Monday, February 8, 2016

Why We Name Chimps

One of the unique aspects of volunteering on Chimp & See is the ability to give names to the chimpanzees that we discover in the camera trap footage.  Naming primates in research is common, though it hasn't always been.  Jane Goodall disrupted convention when she gave names to the chimps she studied in Gombe, rather than just numbers.  But she knew, as we have all come to know, that each of these animals is an individual, with unique personalities and life stories that must be acknowledged in order to understand them.

In some research organizations, however, naming is still frowned upon, based on the idea that anthropomorphizing subjects can lead to misinterpretation of behaviors, or other biases. On the other hand, animal researchers who name their subjects are able to form closer bonds with them, which results in better care, just as we see with pets (or cars, or boats!).

Since we're trying to identify individuals at C&S, keeping track of which chimp is RWMale03 or RWMale23 can get cumbersome.  So giving a chimp a memorable name is helpful for discussing matches, if nothing else.  As for bias, our sharp citizen scientists don't let naming influence their judgment.  For example, there is the case of Maggie-Ollie, previously thought to be 2 individuals, Maggie & Ollie.  We've also encountered chimps where we initially believed the gender to be male (Charles) or female (Sherri), but closer inspection revealed the opposite.  In all cases, the name choices didn't introduce assumptions that prevented our volunteers from continuing their objective evaluation.

Chimps "Mario" and "Luigi" from the Crimson Dew site
Character images displayed as fair use for educational/research purposes

As mentioned in a previous post ("Chimps as individuals"), volunteers have named well over 100 chimps so far!  We've seen a few different methods for choosing names:

  • Some chimps are named based on a physical trait, such as Belle (a chimp with an especially "pretty" face) and Roux (French for red, to honor this red-haired lady), or a personality trait, such as King (a large older male who seemed respected in his group) and Abile (as in "clever," for a juvenile who was adept with tools).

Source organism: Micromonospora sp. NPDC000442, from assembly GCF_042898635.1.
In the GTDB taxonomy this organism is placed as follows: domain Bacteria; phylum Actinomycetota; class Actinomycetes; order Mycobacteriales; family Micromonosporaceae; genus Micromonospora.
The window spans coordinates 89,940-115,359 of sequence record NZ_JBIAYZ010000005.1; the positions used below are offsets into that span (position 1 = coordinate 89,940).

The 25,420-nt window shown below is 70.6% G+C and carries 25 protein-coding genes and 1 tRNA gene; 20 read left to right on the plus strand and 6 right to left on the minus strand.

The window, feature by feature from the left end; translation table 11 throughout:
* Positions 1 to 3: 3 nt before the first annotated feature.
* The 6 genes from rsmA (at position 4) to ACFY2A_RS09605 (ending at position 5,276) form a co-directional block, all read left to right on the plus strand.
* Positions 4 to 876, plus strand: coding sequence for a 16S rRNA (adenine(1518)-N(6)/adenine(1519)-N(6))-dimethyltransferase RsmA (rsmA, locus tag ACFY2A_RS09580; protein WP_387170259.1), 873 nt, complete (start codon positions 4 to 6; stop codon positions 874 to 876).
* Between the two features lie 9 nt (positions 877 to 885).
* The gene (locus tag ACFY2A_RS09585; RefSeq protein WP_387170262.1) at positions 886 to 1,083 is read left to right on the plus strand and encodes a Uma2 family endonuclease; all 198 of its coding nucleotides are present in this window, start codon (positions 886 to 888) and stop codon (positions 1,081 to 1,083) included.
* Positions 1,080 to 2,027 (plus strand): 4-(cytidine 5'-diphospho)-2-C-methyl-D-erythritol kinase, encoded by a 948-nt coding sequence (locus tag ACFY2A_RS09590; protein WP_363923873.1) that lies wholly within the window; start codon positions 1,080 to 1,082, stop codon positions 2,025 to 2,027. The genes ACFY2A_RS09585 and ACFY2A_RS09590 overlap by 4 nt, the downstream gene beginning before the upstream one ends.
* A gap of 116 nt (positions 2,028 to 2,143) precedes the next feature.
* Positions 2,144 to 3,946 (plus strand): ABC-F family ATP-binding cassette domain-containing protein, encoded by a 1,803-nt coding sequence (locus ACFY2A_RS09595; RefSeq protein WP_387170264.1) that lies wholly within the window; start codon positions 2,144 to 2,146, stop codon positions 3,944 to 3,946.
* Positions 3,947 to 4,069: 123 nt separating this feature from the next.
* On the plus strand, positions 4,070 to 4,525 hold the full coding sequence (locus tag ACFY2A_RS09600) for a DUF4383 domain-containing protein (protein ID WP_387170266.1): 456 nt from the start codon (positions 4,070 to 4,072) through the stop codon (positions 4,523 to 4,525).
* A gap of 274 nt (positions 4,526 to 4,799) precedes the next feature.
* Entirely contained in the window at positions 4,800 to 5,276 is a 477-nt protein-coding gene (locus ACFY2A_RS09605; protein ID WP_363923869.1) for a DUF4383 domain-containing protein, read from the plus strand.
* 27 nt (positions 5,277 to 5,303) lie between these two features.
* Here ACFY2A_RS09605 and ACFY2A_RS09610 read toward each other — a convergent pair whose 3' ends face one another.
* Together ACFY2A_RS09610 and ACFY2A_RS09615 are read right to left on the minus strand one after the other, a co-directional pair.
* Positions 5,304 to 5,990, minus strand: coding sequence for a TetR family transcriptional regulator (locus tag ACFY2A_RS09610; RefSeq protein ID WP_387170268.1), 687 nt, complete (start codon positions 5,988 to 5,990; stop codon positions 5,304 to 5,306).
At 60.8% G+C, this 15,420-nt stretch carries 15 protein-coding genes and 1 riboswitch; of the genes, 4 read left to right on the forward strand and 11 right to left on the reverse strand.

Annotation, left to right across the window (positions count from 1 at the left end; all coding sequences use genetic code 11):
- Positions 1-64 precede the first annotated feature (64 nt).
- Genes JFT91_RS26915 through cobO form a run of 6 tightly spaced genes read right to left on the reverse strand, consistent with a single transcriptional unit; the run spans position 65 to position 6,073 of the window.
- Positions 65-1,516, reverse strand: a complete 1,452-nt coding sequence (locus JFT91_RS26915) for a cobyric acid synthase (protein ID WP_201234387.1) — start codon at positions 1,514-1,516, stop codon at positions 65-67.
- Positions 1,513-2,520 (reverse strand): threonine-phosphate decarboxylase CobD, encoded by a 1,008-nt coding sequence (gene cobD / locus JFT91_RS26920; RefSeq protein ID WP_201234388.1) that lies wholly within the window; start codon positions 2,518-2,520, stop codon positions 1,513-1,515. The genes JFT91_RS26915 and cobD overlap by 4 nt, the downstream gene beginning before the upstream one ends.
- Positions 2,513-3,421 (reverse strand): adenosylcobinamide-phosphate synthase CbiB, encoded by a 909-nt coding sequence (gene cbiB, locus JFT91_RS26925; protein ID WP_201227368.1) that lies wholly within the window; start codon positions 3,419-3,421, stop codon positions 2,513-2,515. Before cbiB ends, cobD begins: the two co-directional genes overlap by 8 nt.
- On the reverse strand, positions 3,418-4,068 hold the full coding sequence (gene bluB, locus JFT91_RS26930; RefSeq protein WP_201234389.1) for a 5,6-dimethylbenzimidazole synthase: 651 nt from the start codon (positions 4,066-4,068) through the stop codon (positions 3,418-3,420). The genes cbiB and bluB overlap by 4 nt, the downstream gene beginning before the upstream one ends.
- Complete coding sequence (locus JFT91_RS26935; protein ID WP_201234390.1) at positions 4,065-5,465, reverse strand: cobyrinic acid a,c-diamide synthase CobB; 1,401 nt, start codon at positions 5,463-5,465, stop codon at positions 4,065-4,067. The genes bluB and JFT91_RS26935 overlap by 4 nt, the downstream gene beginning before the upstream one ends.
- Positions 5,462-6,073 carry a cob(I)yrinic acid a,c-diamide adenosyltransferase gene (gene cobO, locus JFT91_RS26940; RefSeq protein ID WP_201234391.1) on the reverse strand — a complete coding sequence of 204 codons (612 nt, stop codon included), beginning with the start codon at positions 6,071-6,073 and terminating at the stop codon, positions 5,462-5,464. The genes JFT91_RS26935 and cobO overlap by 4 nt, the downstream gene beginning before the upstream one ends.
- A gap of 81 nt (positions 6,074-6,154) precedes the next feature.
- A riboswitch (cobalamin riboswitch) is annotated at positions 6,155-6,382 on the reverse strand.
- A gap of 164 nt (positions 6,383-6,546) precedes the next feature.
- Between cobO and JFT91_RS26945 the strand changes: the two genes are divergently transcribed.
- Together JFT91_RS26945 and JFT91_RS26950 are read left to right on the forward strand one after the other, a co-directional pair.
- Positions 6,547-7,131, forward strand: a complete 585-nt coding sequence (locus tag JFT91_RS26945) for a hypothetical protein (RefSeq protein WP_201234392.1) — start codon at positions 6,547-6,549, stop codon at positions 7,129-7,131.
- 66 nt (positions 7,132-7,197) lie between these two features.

• Others are named after real people or fictional characters, like Mario and Luigi (of video game fame), Greg (after TV character Greg House, for a chimp with an injured leg), and Christine (the name of one volunteer's wife) and Teddy (named after a volunteer's son).
  • Finally, some volunteers opt for unconventional names with deeper meaning, for example, Ajali (meaning "chance" in Swahili), Deka (meaning "pleasing"), and Selve (meaning "forest" in French).  These types of names are especially safe bets when the gender isn't certain!

Regardless of how the names are chosen, they always seem to be a good fit!  Plus, it's fun, and a bit of a honor for both the namer and namee!  So much so that the practice has spread to other memorable animals we identify, such as Buster the one-tusked warthog (left tusk), Leroy - the other one-tusked warthog, (right tusk), Molco the green monkey with the broken tail, Rozalie the one-horned Jentink's duiker, and others.

See all our unique chimp (and other animals') names here.  Then, head over to the discussion boards and jump in on the matching process. What do you think would be a good name for a chimp?  If you can help us identify a new one, your name may be chosen for them!

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